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Gen Z Is Drinking Less at Concerts

Particularly impacting smaller venues

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Close-up of hands toasting in beer, at festival
Photo via Getty Images

    Members of Gen Z (the age group born between 1997 and 2012) are drinking noticeably less at concerts, and it’s impacting smaller venues, Billboard reports.

    Gen Z’s reduced consumption of alcohol is hurting a key revenue stream for many venues that already have slimmer profit margins. David Slutes, who serves as the entertainment director at the 325-capacity Club Congress in Tucson, noticed a 25% difference in money spent on alcohol compared to older generations.

    “Coming out of COVID-19, everything about the live music business was turned upside down,” Slutes told Billboard. “We weren’t sure why the numbers were like this. Then we did a deeper dive, and at every event aimed at a Gen Z crowd, we saw numbers that were very different.”

    President/CEO Dayna Frank of First Avenue Productions, a concert venue and promotion business in Minneapolis, noted the same behavior while speaking at the Music Biz conference in Nashville. “One of the big trends we’re seeing is that Gen Z doesn’t drink as much,” she said. “They’re either eating edibles before they come or there’s more of a sober, mental health [focus]… Most of the ticket price goes on to the band, so really what [venues] subsist on is beverages. That’s not going to be a sustainable revenue stream.”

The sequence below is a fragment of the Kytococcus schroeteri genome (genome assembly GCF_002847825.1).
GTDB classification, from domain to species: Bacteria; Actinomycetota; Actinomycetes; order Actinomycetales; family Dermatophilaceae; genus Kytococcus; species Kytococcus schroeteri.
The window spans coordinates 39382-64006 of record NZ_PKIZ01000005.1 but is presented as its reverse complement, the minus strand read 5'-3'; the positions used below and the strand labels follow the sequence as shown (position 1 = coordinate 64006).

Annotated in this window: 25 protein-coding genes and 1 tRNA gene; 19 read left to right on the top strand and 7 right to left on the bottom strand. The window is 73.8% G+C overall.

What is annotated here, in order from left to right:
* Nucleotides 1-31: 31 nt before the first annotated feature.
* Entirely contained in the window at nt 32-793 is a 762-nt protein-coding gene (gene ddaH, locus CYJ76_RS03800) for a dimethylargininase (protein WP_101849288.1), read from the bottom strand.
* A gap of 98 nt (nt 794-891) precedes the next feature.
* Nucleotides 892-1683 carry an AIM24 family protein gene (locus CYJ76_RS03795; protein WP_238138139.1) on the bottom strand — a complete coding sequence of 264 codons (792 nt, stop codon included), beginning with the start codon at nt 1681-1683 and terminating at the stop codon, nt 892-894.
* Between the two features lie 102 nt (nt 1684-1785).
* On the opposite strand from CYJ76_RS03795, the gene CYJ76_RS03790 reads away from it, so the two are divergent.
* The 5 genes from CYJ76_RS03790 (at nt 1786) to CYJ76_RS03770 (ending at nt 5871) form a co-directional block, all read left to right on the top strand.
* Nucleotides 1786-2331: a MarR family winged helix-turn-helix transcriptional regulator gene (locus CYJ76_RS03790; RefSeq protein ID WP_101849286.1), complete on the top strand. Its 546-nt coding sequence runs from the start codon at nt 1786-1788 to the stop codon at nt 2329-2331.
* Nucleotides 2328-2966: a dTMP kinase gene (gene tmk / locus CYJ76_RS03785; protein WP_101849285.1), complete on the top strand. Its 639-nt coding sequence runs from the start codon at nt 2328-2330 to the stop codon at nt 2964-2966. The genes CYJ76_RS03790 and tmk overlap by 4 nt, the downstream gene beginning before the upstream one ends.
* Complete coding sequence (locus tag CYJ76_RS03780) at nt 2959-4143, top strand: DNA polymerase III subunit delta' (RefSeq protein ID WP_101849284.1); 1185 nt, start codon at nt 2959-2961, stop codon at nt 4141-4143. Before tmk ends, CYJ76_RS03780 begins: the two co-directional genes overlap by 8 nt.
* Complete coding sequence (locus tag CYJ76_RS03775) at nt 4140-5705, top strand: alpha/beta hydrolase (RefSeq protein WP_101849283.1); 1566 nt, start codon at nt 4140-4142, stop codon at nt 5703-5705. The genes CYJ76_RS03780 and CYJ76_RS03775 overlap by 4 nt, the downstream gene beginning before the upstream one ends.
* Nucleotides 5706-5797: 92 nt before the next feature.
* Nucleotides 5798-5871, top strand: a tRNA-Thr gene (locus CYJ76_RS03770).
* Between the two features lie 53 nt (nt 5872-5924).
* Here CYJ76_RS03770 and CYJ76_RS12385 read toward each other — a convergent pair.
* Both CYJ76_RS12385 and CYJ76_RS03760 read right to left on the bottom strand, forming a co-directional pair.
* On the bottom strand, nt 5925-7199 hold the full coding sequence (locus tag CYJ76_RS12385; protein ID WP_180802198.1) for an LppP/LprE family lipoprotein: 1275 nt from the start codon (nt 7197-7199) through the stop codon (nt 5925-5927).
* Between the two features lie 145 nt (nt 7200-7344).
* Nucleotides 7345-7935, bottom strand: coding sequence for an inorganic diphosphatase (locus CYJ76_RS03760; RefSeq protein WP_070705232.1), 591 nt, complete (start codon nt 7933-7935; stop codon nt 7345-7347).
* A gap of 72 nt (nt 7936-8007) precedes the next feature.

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    This all falls in line with a 2020 study conducted by Texas State University professor of psychology Ty Schepis, which found that 28% of college students from ages 18 to 22 abstained from alcohol in 2018, compared with 20% in 2002. Meanwhile, alcohol abuse in the same age range was cut in half in the same time period.

    In an interview with Billboard, Schepis added that Gen Z tends to drink less than older generations, but also noted that “this is a continuation of a trend.” However, marijuana use has increased from 33% to 37% among college students.

    Other small venue operators like Mikey Wheeler, the general manager of Austin’s Mohawk, have seen an overall drop in alcohol sales, which he says is “not even just from Gen Z, but from our older audiences as well.”

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    With insurance and labor costs rising, small venues are facing pressure to make up for the lost revenue, whether it’s increasing non-alcoholic offerings, pushing venue merch, or looking into CBD-infused drinks. Read the full report at Billboard.

    At Consequence, we’re doing our part to highlight local venues with our Hometowns of Consequence initiative. Nominate your favorite small venue and learn more here.

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